url = {https://www.kai-arzheimer.com/contextual-factors-and-the-extreme-right-vote-in-western-europe-1980-2002.pdf},
    pages = {259-275}
    }

Electoral Sociology: Who votes for the Extreme Right – and when?

This is a presentation on the electoral sociology of the Extreme Right that I gave at an excellent short conference at Strasbourg. The full PDF is here: Who votes for the Extreme Right?

The presentation eventually resulted in this publication:

  • Arzheimer, Kai. “Electoral Sociology: Who Votes for the Extreme Right and Why – and When?.” The Extreme Right in Europe. Current Trends and Perspectives. Eds. Backes, Uwe and Patrick Moreau. Göttingen: Vendenhoeck & Ruprecht, 2012. 35-50.
    [BibTeX] [Download PDF] [HTML]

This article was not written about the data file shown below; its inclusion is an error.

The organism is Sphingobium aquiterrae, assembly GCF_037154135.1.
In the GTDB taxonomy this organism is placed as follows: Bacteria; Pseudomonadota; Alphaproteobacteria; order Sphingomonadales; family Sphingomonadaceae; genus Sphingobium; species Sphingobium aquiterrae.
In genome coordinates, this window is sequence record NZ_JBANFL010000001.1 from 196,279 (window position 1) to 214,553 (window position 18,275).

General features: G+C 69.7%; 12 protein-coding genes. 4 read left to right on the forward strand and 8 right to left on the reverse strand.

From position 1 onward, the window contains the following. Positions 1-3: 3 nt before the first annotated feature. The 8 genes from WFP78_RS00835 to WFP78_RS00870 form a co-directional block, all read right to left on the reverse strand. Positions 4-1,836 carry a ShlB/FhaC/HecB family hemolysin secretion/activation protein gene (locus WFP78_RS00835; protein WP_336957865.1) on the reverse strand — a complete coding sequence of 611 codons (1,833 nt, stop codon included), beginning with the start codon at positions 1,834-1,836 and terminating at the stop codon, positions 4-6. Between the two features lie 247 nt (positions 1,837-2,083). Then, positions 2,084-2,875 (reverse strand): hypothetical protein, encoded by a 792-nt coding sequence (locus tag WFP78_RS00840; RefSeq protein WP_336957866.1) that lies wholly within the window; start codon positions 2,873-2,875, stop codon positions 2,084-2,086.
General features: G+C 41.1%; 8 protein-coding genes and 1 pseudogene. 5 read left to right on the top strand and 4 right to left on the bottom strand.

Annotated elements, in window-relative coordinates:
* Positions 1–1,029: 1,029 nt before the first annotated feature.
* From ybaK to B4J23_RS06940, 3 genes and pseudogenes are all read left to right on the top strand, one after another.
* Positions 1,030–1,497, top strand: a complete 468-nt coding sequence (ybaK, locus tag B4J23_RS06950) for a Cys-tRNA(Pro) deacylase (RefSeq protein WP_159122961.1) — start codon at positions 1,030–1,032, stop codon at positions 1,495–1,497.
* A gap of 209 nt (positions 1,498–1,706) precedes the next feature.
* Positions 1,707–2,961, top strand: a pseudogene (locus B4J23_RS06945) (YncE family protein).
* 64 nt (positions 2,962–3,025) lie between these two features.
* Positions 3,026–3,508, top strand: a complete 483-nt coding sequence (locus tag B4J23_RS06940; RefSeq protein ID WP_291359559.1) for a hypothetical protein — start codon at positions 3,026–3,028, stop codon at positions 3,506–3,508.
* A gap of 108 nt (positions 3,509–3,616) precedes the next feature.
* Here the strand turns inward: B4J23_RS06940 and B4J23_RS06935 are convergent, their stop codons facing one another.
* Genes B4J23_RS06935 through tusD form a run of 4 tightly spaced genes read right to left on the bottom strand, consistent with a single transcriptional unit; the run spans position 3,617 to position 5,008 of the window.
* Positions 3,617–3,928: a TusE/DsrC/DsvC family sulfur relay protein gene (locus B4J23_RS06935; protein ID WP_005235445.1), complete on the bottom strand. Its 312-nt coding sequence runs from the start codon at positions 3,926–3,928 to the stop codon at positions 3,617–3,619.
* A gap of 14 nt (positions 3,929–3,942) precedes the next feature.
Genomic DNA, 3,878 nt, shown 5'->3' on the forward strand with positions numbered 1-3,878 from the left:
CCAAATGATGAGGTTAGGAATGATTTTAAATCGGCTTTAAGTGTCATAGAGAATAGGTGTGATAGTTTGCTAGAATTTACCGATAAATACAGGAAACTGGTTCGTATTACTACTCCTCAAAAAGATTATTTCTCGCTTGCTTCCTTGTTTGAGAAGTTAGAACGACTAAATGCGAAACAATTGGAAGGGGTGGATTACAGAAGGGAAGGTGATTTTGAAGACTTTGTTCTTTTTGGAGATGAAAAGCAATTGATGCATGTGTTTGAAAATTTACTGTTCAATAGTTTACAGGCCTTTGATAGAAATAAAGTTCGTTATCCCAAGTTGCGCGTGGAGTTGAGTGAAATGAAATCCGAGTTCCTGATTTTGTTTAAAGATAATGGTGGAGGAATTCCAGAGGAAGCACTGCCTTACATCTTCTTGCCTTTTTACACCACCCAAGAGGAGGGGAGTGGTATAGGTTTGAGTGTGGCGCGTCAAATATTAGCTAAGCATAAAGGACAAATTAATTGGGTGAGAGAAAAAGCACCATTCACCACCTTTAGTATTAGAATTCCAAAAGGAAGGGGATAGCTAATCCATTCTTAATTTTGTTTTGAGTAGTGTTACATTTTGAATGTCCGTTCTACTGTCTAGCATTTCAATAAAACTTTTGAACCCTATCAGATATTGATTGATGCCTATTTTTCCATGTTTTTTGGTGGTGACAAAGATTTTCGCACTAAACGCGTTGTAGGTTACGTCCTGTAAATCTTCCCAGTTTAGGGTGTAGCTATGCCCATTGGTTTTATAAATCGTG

@InCollection{arzheimer-2012d,
    author = {Arzheimer, Kai},
    title = {Electoral Sociology: Who Votes for the Extreme Right and Why - and When?},
    booktitle = {The Extreme Right in Europe. Current Trends and Perspectives},
    pages = {35-50},
    publisher = {Vendenhoeck \& Ruprecht},
    keywords = {eurorex, cp},
    year = 2012,
    editor = {Backes, Uwe and Moreau, Patrick},
    address = {G{\"o}ttingen},
    html = {https://www.kai-arzheimer.com/paper/electoral-sociology-who-votes-for-the-extreme-right-and-why-and-when/},
    url = {https://www.kai-arzheimer.com/arzheimer-extreme-right-review.pdf}
    }